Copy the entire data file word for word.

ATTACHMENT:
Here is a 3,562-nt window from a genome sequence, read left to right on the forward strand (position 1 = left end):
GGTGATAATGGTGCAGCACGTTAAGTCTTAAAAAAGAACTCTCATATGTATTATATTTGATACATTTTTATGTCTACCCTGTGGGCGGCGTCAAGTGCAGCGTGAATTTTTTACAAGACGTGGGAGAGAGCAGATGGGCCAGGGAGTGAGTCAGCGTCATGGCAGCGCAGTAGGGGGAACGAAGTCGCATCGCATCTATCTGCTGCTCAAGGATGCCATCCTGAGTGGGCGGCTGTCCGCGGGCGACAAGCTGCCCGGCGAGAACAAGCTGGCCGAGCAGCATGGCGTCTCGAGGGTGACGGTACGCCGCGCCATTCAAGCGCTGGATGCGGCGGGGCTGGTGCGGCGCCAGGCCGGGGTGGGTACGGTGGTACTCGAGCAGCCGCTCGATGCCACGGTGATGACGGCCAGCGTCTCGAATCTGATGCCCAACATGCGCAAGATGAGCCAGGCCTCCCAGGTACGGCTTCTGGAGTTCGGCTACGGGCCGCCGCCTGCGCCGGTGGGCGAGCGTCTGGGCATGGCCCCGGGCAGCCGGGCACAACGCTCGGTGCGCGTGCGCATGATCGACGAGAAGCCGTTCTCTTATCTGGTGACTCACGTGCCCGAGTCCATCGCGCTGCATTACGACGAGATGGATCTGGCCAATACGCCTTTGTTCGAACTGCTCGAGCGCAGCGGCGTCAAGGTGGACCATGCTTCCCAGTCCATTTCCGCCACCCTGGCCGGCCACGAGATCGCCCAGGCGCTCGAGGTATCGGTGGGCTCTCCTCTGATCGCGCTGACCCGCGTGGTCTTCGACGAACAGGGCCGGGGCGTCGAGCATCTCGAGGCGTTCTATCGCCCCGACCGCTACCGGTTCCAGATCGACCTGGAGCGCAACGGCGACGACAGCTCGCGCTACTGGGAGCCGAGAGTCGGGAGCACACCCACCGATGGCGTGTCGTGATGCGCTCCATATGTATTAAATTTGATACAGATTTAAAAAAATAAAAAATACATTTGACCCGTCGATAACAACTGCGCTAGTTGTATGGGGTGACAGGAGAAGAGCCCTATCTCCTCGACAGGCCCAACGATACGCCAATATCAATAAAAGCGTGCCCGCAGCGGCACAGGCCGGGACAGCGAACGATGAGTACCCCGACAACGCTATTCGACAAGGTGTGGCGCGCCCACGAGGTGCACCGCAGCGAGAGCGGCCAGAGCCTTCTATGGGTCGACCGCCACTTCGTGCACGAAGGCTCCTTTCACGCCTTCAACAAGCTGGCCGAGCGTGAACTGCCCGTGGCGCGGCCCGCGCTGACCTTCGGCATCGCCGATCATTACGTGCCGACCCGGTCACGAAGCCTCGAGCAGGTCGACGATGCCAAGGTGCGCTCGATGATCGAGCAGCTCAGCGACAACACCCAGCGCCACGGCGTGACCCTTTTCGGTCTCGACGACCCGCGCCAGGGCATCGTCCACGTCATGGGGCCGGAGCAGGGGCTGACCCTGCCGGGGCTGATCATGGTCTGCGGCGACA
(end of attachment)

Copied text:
Here is a 3,562-nt window from a genome sequence, read left to right on the forward strand (position 1 = left end):
GGTGATAATGGTGCAGCACGTTAAGTCTTAAAAAAGAACTCTCATATGTATTATATTTGATACATTTTTATGTCTACCCTGTGGGCGGCGTCAAGTGCAGCGTGAATTTTTTACAAGACGTGGGAGAGAGCAGATGGGCCAGGGAGTGAGTCAGCGTCATGGCAGCGCAGTAGGGGGAACGAAGTCGCATCGCATCTATCTGCTGCTCAAGGATGCCATCCTGAGTGGGCGGCTGTCCGCGGGCGACAAGCTGCCCGGCGAGAACAAGCTGGCCGAGCAGCATGGCGTCTCGAGGGTGACGGTACGCCGCGCCATTCAAGCGCTGGATGCGGCGGGGCTGGTGCGGCGCCAGGCCGGGGTGGGTACGGTGGTACTCGAGCAGCCGCTCGATGCCACGGTGATGACGGCCAGCGTCTCGAATCTGATGCCCAACATGCGCAAGATGAGCCAGGCCTCCCAGGTACGGCTTCTGGAGTTCGGCTACGGGCCGCCGCCTGCGCCGGTGGGCGAGCGTCTGGGCATGGCCCCGGGCAGCCGGGCACAACGCTCGGTGCGCGTGCGCATGATCGACGAGAAGCCGTTCTCTTATCTGGTGACTCACGTGCCCGAGTCCATCGCGCTGCATTACGACGAGATGGATCTGGCCAATACGCCTTTGTTCGAACTGCTCGAGCGCAGCGGCGTCAAGGTGGACCATGCTTCCCAGTCCATTTCCGCCACCCTGGCCGGCCACGAGATCGCCCAGGCGCTCGAGGTATCGGTGGGCTCTCCTCTGATCGCGCTGACCCGCGTGGTCTTCGACGAACAGGGCCGGGGCGTCGAGCATCTCGAGGCGTTCTATCGCCCCGACCGCTACCGGTTCCAGATCGACCTGGAGCGCAACGGCGACGACAGCTCGCGCTACTGGGAGCCGAGAGTCGGGAGCACACCCACCGATGGCGTGTCGTGATGCGCTCCATATGTATTAAATTTGATACAGATTTAAAAAAATAAAAAATACATTTGACCCGTCGATAACAACTGCGCTAGTTGTATGGGGTGACAGGAGAAGAGCCCTATCTCCTCGACAGGCCCAACGATACGCCAATATCAATAAAAGCGTGCCCGCAGCGGCACAGGCCGGGACAGCGAACGATGAGTACCCCGACAACGCTATTCGACAAGGTGTGGCGCGCCCACGAGGTGCACCGCAGCGAGAGCGGCCAGAGCCTTCTATGGGTCGACCGCCACTTCGTGCACGAAGGCTCCTTTCACGCCTTCAACAAGCTGGCCGAGCGTGAACTGCCCGTGGCGCGGCCCGCGCTGACCTTCGGCATCGCCGATCATTACGTGCCGACCCGGTCACGAAGCCTCGAGCAGGTCGACGATGCCAAGGTGCGCTCGATGATCGAGCAGCTCAGCGACAACACCCAGCGCCACGGCGTGACCCTTTTCGGTCTCGACGACCCGCGCCAGGGCATCGTCCACGTCATGGGGCCGGAGCAGGGGCTGACCCTGCCGGGGCTGATCATGGTCTGCGGCGACA